Besides still working on Vulkan support, Mir today picked up another important feature: support for drag and drop.

Read more

KDE Plasma 5.9.4 Brings Improvements for Plasma Desktop, Workspace and Discover

Filed under
KDE

KDE released today the fourth maintenance update to the KDE Plasma 5.9 desktop environment series, which some of you are using on your Linux-based operating systems.

Read more

Zorin OS 12 Downloaded over Half a Million Times, 60% Are Windows and Mac Users

Filed under
OS

Believe it or not, the Zorin OS 12 open-source operating system passed the half million downloads mark today, as the development team proudly announced the milestone on the official Twitter account of the project.

Read more

Linux on Servers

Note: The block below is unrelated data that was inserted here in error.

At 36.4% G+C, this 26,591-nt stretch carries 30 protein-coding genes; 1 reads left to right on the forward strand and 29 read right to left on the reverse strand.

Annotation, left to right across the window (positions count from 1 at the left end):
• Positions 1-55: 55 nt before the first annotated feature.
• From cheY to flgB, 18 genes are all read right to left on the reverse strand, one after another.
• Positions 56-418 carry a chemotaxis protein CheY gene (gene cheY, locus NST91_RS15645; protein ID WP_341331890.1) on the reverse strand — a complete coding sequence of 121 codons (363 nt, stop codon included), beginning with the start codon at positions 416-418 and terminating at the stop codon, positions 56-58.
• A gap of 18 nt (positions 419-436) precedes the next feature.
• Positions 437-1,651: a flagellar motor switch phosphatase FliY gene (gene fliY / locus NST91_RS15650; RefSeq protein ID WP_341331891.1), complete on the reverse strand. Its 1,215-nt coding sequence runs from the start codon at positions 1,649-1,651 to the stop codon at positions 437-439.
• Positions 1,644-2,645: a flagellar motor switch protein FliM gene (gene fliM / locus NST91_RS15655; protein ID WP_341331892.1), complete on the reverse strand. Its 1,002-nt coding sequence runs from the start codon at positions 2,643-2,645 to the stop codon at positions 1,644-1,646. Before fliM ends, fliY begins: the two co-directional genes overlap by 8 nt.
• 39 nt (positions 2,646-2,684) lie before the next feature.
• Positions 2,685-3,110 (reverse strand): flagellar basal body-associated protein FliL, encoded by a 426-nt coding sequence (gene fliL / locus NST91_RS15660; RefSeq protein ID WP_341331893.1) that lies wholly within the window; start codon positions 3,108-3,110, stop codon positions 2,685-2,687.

Filed under
GNU
Linux
Server
OSS
  • DevOps still very much a work in progress, survey suggests

    That's the key takeaway from a recent survey of 2,045 IT managers and professionals, released by Quali, an IT automation solutions provider. While most people in enterprises would say at this point that they have DevOps underway in some shape or form, achieving agility is another story.

  • IBM chases Google, Microsoft with Kubernetes in the cloud

    It's only a matter of time before every major cloud vendor offers a version of Kubernetes as a service. Now it’s IBM’s turn.

  • In The Virtualization Space, Containers Are Making A Move

    Wow has it been a whirlwind over the last ten years in the virtualization space. Where once Xen and then KVM sat on the pedestal, the baton has been passed to the projects revolved around containers. Names like Docker, Kubernetes and Mesos are most often mentioned. As is generally the case in the FLOSS arena, evolution is a constant. Therefore, if one is in the DevOps arena, it is time to familiarize yourself with containers if you have not already done so.

  • The DOE and NSA Construct Doomsday Scenario for American HPC